Don't Glorify My Breast Milk


| 8/3/2011 5:52:10 PM


Bottle feedingMy female colleagues have dealt with wacky spaces in the quest to pump breast milk at work: a conference room with a trick doorknob under which they jammed a chair, just in case; a senior staffer’s private office; a unisex shower stall that tended, by nature, to be very wet; and, strangest of all, a party room complete with foosball table that had displaced players milling outside asking, “Why is this door closed? Who’s in there? We want to foos.” The new mothers have good-naturedly endured the bizarre spaces, I was telling a friend. Her response: “That’s good that they’re pumping. If they didn’t, they would be selfish, bad mothers.” My friend spoke earnestly, confident that feeding formula genuinely compromises a baby’s well-being.

Whoa. Back up. With postpartum depression affecting many mothers, especially those who struggle with breastfeeding, uncritical devotion to nursing can do more harm than good. And the science isn’t there to back it up, argues women’s studies assistant professor Joan Wolf. While a wealth of research suggests a correlation between breastfeeding and better health, Wolf says “much of that research is flawed,” reports the University of Chicago Magazine. Her stance has earned her heated criticism, but Wolf has also received support “from lactation consultants and advocates who believe that the national conversation about breast-feeding has become ‘completely irrational.’”

Author of Is Breast Best? Taking on the Breastfeeding Experts and the New High Stakes of Motherhood, Wolf found that more controlled studies show breast milk and formula run nearly neck-and-neck when it comes to benefits. Nursing is an excellent option, but so is formula—just like green tea is considered marginally healthier than black tea, but in the end both are superfoods rich in nutrients and antioxidants. Yet the high rhetoric of breastfeeding advocacy vilifies what is already an emotional decision for many mothers:

[N]ot all women are able to nurse, whether it’s because the baby doesn’t latch, it’s painful for the mother, she doesn’t have time, or she simply doesn’t like it. In those cases, says Wolf, the pro-breast-feeding studies, without appropriate scientific evidence, make the mother feel inadequate.

Wolf makes a simple yet radical claim: It’s time to end the glorification of breast milk and the shaming of mothers who choose formula. For many women, nursing works; for many others, it doesn’t. But accusations of selfishness and bad mothering won’t contribute to anyone’s good health.

Source: University of Chicago Magazine 



Image by nerissa’s ring, licensed under Creative Commons. 

R A Skophammer
9/7/2011 2:04:13 PM

The hyperbole from some of the breast-milk advocates has created an environment where women that do not breastfeed are considered poor mothers. Yet millions of people were fed formula and are perfectly health. The lack of respect for the right and ability of a woman to make a choice about what is best for her and her child is nothing less than misogyny.


czarevna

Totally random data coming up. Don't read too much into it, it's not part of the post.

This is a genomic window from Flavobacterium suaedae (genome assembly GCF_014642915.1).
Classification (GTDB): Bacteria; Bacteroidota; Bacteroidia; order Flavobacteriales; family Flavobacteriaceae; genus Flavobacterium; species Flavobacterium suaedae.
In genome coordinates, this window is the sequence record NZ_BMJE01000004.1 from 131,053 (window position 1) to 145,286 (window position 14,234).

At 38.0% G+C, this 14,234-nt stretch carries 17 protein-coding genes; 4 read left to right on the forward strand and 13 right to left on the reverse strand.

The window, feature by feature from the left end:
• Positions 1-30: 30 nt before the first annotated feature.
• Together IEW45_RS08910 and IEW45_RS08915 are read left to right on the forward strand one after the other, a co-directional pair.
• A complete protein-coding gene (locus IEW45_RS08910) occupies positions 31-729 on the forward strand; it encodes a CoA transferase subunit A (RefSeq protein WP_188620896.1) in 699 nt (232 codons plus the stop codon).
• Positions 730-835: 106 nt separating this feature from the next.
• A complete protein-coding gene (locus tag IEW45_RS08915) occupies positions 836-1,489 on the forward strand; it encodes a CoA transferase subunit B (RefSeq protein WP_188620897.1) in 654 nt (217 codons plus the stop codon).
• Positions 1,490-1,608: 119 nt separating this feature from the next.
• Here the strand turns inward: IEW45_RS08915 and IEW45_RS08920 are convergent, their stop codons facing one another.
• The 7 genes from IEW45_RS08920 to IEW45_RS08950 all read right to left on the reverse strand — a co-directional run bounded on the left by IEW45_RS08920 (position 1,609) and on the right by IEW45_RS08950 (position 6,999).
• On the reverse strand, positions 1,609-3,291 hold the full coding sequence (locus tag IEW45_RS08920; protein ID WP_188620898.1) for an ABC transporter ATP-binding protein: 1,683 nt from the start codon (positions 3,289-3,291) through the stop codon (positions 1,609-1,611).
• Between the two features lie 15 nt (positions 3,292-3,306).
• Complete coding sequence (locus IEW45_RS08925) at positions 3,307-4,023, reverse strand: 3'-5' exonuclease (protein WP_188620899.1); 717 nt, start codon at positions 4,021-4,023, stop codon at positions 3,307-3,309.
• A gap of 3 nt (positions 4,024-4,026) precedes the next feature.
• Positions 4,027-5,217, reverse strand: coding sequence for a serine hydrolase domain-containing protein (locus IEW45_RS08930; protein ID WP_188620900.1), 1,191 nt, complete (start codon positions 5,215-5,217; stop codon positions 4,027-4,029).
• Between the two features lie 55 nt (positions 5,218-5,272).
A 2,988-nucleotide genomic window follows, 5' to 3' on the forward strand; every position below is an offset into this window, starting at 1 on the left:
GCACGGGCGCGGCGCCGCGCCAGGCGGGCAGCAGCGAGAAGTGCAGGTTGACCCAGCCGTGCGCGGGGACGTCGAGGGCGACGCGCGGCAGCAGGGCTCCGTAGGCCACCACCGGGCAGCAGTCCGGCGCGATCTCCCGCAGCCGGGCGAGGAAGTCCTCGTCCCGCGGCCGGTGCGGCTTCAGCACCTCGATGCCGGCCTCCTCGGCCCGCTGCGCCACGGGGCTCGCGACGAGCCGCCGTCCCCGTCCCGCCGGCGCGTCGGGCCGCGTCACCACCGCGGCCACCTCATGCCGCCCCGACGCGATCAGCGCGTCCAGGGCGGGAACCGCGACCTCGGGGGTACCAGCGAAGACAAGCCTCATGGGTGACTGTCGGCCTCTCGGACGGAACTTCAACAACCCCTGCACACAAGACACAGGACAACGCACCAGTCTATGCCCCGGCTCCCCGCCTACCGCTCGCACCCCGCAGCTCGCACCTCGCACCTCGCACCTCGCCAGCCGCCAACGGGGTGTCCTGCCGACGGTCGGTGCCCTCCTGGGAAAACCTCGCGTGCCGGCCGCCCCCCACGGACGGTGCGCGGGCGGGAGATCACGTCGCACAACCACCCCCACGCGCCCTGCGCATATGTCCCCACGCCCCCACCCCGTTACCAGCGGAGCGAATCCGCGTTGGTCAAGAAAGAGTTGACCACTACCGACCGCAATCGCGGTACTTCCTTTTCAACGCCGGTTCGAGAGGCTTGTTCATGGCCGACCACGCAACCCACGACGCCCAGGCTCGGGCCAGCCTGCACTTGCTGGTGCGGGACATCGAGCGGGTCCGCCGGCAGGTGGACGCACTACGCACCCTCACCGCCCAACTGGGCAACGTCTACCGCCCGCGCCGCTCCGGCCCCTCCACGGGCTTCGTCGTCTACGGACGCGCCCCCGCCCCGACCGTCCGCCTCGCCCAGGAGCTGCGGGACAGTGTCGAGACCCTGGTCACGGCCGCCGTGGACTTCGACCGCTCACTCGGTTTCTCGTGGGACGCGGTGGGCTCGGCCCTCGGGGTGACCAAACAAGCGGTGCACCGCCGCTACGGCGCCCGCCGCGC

8/23/2011 2:26:02 PM

odds & ends: Bill, sorry to hear that your wife had that experience. Steve, either that is ironic trollery, or you have neatly encapsulated the pro-breastfeeding mafia mentality. Really, if you oh, have to work a job that makes no accommodation for pumping to keep your family from falling into destitution, then you do not deserve to have children? Really? Basically you are arguing eugenics against poor people, which may be okay with you based on your stated commitments to negative population growth, but I think is not a stance that most of us would endorse due to its obvious racism, classism and general moral corruptness. Generally women want to do what is best for their children. Unfortunately in a culture and economic environment that is largely hostile to motherhood, this means trade-offs, such as no breast-feeding b/c of no paid maternity leave; and no pumping due to the lack of accommodations (e.g. breaks long enough, safe and clean space). Stress is unquestionably a top factor for post-partum depression -- are women best served by a medical establishment that offers no alternatives to breast-feeding, and a society that feels entitled to share their uninvited judgments on parenting? Clearly a whole baby-boom generation was raised on formula and turned out just fine. Maybe breast milk is better, but lets not pretend that formula is rat poison.


boston33
8/8/2011 5:01:40 PM

A women’s studies assistant professor is probably qualified to speak about the issue facing women about the pressures of breast feeding, and judgment they face when they are unable to breast feed, but I question her qualifications to speak about medical research. She said she had read a years worth of studies and found many are based on correlation (she says studies have undeniably shown that breast-fed babies ingest certain antibodies that fight bacteria in the GI tract, but this is her only concession)... However, all this shows is that we need betters studies, she has not proven the hypothesis wrong. The exact make up of breast milk is still unknown, and there are over 100 ingredients in human milk not found in formula (http://pregnancy.about.com/cs/breastfeedinginfo/l/blbreastorbottl.htm) More research is needed but its too soon to say breast milk and formula are equal.